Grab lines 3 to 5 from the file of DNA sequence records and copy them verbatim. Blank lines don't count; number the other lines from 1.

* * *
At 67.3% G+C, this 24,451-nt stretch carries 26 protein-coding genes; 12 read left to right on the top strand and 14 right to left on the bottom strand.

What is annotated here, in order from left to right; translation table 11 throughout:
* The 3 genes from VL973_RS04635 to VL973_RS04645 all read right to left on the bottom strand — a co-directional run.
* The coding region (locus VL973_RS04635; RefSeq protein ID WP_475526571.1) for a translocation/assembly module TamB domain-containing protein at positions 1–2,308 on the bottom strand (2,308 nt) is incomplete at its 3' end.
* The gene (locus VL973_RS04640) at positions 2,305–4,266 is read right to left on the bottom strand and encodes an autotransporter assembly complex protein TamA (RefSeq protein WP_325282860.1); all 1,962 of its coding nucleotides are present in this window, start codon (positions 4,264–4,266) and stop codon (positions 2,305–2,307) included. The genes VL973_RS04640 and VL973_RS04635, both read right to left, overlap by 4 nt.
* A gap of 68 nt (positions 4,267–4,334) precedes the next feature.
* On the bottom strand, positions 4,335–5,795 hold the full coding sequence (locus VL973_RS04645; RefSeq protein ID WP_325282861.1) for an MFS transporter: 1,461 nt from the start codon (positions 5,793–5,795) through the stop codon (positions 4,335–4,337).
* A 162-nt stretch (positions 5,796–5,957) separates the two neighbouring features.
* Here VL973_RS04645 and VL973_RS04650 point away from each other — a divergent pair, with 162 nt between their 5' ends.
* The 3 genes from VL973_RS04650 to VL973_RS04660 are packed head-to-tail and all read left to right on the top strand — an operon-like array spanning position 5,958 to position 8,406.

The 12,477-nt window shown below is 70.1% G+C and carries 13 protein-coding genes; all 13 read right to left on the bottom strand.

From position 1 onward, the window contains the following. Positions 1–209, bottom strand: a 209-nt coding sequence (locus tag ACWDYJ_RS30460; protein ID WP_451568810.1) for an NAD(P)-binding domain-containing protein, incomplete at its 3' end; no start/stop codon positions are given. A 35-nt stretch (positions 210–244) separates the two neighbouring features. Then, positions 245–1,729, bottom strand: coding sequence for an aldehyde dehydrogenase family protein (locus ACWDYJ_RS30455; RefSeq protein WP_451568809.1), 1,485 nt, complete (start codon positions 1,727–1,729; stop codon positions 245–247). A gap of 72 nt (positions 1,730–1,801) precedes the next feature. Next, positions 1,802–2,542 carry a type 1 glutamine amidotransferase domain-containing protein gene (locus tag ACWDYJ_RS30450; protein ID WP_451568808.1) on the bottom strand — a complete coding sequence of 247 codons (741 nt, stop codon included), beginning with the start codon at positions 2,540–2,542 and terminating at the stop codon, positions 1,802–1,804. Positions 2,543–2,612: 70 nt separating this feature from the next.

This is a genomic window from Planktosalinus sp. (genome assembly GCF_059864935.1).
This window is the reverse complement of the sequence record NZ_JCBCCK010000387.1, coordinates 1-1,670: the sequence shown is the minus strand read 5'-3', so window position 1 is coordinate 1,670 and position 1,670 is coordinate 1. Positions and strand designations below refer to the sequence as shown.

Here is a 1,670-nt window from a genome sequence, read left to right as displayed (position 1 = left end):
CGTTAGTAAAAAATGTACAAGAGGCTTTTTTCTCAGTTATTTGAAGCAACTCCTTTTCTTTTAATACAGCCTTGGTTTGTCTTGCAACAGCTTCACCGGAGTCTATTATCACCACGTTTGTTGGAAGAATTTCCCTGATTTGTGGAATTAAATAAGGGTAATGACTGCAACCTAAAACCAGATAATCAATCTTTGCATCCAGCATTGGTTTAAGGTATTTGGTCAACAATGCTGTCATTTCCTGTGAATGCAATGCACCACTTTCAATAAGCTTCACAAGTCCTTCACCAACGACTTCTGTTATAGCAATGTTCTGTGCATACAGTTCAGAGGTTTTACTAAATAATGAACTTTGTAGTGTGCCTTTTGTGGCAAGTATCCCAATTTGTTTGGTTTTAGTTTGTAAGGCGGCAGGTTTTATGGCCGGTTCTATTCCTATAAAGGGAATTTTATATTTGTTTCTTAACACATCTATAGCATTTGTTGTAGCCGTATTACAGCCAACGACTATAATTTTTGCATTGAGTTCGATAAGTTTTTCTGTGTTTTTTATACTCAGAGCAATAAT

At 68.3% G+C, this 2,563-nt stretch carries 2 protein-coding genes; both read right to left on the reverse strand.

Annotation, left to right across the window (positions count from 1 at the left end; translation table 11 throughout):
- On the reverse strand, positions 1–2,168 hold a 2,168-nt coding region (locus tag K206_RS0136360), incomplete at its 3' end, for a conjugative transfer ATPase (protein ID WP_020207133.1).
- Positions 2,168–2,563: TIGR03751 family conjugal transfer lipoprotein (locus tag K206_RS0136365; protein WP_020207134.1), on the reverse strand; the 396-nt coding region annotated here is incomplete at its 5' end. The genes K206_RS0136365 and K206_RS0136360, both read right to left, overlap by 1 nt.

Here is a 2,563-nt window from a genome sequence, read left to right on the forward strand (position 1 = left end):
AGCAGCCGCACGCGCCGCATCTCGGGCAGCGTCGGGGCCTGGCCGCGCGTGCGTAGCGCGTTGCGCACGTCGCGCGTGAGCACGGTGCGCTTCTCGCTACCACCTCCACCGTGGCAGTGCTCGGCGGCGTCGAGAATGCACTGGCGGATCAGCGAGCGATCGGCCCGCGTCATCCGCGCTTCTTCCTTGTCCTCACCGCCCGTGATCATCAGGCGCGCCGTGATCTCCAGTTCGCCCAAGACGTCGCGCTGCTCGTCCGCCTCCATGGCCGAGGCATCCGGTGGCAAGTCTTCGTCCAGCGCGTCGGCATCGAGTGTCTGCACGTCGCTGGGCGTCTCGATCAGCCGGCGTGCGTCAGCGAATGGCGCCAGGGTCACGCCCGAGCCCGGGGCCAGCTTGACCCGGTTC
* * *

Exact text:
* The 3 genes from VL973_RS04635 to VL973_RS04645 all read right to left on the bottom strand — a co-directional run.
* The coding region (locus VL973_RS04635; RefSeq protein ID WP_475526571.1) for a translocation/assembly module TamB domain-containing protein at positions 1–2,308 on the bottom strand (2,308 nt) is incomplete at its 3' end.
* The gene (locus VL973_RS04640) at positions 2,305–4,266 is read right to left on the bottom strand and encodes an autotransporter assembly complex protein TamA (RefSeq protein WP_325282860.1); all 1,962 of its coding nucleotides are present in this window, start codon (positions 4,264–4,266) and stop codon (positions 2,305–2,307) included. The genes VL973_RS04640 and VL973_RS04635, both read right to left, overlap by 4 nt.